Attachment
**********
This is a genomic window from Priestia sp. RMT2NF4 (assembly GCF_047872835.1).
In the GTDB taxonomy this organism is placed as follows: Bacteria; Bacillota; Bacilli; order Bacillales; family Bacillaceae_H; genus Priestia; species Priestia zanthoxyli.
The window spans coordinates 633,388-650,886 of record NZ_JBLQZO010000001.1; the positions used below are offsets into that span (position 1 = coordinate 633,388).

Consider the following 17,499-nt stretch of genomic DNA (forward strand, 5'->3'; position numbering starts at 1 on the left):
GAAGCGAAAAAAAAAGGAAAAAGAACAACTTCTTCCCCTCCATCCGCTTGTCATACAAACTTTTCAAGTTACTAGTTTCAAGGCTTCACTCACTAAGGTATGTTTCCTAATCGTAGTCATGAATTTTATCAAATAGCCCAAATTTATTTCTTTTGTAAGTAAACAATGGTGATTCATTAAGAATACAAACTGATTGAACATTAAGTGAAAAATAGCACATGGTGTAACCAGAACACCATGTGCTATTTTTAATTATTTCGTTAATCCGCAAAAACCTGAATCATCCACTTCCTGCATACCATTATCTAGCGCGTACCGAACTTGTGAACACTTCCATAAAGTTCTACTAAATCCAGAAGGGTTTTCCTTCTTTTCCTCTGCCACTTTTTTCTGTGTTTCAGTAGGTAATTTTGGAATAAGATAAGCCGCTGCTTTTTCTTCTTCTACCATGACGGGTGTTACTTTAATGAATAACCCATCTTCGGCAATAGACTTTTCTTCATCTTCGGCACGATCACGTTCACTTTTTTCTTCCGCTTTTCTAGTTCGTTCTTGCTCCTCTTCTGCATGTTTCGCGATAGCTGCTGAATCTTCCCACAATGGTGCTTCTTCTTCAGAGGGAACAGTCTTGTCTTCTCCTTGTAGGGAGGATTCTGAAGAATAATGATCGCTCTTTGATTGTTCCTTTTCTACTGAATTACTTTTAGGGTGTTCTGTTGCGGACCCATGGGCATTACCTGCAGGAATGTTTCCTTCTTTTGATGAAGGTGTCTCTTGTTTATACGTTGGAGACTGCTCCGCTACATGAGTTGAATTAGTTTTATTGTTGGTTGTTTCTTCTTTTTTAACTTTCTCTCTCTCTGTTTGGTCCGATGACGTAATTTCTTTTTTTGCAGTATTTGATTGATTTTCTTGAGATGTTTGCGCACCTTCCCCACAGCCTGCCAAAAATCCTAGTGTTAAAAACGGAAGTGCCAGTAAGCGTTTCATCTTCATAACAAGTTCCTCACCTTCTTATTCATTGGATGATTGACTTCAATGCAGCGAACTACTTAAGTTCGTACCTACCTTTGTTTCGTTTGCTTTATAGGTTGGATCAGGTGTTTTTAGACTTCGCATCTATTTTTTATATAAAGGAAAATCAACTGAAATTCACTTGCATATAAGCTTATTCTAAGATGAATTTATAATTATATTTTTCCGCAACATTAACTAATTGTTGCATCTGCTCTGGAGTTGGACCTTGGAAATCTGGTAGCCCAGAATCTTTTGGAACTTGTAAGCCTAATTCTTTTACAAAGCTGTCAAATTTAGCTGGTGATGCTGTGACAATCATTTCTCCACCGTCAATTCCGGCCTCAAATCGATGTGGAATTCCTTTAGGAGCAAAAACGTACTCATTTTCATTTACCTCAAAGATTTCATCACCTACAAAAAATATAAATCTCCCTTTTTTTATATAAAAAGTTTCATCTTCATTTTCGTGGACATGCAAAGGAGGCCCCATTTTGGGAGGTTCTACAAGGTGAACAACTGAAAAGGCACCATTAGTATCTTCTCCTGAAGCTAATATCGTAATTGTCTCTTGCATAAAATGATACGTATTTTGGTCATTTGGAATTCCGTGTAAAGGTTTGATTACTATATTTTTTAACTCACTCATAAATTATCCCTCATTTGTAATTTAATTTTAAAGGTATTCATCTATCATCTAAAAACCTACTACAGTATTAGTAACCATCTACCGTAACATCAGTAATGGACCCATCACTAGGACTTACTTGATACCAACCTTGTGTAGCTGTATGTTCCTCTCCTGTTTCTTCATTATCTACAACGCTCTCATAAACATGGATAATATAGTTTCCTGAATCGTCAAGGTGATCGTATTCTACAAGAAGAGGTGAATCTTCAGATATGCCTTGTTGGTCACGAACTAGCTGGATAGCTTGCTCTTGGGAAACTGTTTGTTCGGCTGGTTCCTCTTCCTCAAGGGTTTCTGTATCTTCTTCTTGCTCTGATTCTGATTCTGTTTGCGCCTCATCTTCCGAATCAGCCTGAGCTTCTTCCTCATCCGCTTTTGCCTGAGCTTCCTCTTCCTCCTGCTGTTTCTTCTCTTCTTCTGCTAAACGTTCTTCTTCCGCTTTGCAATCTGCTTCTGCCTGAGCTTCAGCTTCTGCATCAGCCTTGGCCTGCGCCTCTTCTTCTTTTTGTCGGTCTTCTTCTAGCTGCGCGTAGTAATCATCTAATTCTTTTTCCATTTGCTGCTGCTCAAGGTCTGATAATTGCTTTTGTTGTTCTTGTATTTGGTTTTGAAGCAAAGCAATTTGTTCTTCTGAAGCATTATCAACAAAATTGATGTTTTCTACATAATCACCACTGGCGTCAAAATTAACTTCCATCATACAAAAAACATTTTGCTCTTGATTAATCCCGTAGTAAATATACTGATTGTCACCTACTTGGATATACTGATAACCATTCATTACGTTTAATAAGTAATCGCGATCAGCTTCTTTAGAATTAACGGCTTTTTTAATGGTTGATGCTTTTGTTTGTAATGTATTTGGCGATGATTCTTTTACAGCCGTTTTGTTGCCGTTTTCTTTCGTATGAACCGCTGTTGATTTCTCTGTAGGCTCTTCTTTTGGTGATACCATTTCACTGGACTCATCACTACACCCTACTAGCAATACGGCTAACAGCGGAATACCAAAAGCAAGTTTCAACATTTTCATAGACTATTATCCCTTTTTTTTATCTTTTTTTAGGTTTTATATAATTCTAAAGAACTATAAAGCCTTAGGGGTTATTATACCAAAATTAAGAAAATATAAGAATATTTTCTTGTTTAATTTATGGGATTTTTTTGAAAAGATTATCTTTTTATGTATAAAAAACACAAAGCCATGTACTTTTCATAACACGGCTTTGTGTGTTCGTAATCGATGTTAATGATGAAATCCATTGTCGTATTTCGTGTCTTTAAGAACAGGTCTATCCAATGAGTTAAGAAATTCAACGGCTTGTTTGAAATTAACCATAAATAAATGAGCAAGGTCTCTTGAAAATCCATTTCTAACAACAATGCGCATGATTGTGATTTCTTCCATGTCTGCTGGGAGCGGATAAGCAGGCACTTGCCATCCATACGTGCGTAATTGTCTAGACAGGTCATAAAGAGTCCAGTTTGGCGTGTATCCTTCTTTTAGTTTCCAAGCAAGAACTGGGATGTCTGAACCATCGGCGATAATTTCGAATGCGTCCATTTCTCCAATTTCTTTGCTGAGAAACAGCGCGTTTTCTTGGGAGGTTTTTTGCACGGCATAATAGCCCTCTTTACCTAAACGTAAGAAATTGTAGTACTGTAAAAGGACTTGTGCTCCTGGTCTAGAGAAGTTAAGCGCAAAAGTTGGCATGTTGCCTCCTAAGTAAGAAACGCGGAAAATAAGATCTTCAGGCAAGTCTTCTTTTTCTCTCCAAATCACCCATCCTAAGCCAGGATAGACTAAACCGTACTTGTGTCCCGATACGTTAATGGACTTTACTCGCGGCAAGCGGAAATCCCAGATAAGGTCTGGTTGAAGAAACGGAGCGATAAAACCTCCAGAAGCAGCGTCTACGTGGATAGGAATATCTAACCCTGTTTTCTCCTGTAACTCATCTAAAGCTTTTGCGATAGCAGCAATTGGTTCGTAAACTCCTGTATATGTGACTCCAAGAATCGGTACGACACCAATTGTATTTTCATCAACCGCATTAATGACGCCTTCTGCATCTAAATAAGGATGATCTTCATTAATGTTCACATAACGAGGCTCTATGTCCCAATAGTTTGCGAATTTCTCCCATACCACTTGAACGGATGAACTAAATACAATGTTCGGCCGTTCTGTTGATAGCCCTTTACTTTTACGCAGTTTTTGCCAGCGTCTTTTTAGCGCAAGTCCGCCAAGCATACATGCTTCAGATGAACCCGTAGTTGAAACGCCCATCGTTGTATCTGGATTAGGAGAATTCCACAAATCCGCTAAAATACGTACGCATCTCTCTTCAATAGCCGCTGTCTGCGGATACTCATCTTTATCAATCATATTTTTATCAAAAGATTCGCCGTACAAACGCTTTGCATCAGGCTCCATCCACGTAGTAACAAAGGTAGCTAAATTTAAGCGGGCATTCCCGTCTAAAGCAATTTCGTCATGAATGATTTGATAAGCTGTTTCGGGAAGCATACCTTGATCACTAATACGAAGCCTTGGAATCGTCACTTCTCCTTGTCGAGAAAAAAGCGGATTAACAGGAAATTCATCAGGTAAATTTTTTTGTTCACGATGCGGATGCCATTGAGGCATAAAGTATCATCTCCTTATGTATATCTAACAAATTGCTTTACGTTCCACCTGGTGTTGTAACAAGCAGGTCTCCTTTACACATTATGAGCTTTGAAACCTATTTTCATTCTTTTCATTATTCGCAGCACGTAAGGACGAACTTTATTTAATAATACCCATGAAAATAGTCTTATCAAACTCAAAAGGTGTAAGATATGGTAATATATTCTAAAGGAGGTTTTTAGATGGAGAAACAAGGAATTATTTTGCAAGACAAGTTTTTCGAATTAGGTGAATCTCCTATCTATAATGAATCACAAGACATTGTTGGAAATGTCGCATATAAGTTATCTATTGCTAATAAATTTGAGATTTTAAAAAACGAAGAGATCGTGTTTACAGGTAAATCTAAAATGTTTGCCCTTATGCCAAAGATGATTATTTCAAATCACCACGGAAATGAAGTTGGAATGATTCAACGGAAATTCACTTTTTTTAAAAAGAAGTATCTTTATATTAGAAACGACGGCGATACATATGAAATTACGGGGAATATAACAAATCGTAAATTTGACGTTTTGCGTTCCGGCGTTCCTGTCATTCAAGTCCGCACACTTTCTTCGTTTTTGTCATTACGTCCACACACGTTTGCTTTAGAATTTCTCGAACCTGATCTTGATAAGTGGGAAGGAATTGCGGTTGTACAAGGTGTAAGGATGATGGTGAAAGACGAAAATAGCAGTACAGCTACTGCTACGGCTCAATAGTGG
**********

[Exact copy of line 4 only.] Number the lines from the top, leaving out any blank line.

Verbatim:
Consider the following 17,499-nt stretch of genomic DNA (forward strand, 5'->3'; position numbering starts at 1 on the left):